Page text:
Our federal government can print dollar bills night and day and Americans can pursue possessions and sinful pleasures veiled in a mounting, crippling debt; however, in the words of the old evangelists… There is a pay day someday!

Copyright 2017 – Travis D. Smith

Hurricane Harvey and Hillsdale’s Opportunity to Serve Others

 

Dear Heart of a Shepherd Readers,

Like most of you, I have been watching the unfolding disaster in the Houston, Texas region and the devastation caused by Hurricane Harvey.

As many of you know, Hillsdale is blessed to have people with construction skills and talents who often go to the mission field to work beside missionaries and their church members on construction projects.   In the past, we have had teams go to help others in times of disasters.  I would like to see Hillsdale send at least one construction team to Texas within the next two weeks and work side by side with a pastor and his church in the disaster area.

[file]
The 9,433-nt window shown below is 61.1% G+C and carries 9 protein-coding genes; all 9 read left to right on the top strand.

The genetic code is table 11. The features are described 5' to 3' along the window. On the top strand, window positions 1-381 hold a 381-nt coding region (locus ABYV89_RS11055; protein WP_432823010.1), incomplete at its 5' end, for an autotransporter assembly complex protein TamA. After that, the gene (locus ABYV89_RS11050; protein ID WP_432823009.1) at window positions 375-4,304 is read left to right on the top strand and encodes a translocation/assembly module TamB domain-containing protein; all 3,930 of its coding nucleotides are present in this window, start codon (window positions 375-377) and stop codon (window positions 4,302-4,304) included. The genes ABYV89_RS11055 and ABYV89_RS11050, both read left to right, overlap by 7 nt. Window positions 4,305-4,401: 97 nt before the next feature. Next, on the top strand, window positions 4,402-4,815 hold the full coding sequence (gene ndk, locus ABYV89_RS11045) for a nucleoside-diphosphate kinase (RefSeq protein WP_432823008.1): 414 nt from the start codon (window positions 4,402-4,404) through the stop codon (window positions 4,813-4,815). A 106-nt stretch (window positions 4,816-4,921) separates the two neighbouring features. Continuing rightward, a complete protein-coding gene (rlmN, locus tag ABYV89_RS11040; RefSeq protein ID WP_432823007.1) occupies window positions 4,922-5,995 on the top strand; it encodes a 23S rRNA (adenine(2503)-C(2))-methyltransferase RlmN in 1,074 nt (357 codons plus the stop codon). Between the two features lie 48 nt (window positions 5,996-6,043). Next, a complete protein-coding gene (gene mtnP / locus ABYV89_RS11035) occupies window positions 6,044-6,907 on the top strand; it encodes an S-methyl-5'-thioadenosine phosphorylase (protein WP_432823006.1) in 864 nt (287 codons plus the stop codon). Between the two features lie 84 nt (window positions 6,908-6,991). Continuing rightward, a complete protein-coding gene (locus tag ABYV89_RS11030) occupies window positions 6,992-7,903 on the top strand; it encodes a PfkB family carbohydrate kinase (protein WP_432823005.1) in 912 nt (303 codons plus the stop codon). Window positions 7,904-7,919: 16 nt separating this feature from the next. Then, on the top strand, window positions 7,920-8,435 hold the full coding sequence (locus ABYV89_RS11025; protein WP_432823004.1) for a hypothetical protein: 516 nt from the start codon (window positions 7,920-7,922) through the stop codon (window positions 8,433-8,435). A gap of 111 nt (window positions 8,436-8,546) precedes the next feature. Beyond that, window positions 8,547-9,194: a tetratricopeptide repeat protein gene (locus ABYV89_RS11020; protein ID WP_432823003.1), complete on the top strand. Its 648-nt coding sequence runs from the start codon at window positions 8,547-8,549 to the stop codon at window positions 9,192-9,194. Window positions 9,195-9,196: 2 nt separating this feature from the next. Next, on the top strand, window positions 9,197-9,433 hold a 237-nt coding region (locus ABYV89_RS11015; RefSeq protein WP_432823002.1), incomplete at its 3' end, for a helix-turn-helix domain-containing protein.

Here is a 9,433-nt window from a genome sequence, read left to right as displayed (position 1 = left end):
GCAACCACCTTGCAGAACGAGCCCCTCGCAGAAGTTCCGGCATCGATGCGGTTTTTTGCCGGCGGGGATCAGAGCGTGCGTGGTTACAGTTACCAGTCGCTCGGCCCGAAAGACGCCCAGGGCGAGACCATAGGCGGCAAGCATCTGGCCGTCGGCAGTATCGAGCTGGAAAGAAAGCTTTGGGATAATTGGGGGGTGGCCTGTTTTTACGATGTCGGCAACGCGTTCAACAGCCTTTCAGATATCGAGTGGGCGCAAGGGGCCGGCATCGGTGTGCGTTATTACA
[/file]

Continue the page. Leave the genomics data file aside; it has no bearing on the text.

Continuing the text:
I believe we will need to raise at least $10,000-12,000.00 to send a team of 15 for a week,  purchase construction materials, and pay expenses for housing, food supplies, water for the team and the communities in which our team will be going.  What funds are not used by the Team will be donated to Operation Renewed Hope.  Of course, your financial gifts are tax-deductible through the church.

If you are interested in helping financially, please go to Hillsdale’s website and look for the Donation button and beside “Other Designated Fund” type Hurricane Relief [https://www.hillsdalebaptist.org]

If you are interested in participating on a Construction Team please email Pastor Justin Jarrett at jjarrett@hillsdalebaptist.org

The following is a letter I sent to our church leadership regarding an opportunity of teaming with Dr. Jan Milton of Operation Renewed Hope and sending construction teams to Texas to assist 5 churches, their members and their communities in this time of devastation.

All,

I just got off the phone with Dr. Jan Milton of Operation Renewed Hope (ORH). So far there are 5 churches in the midst of the devastation from Hurricane Harvey that he has heard from and whose pastors need help for their church and homes of their church families. There is one church he has yet to hear from in the flood zone.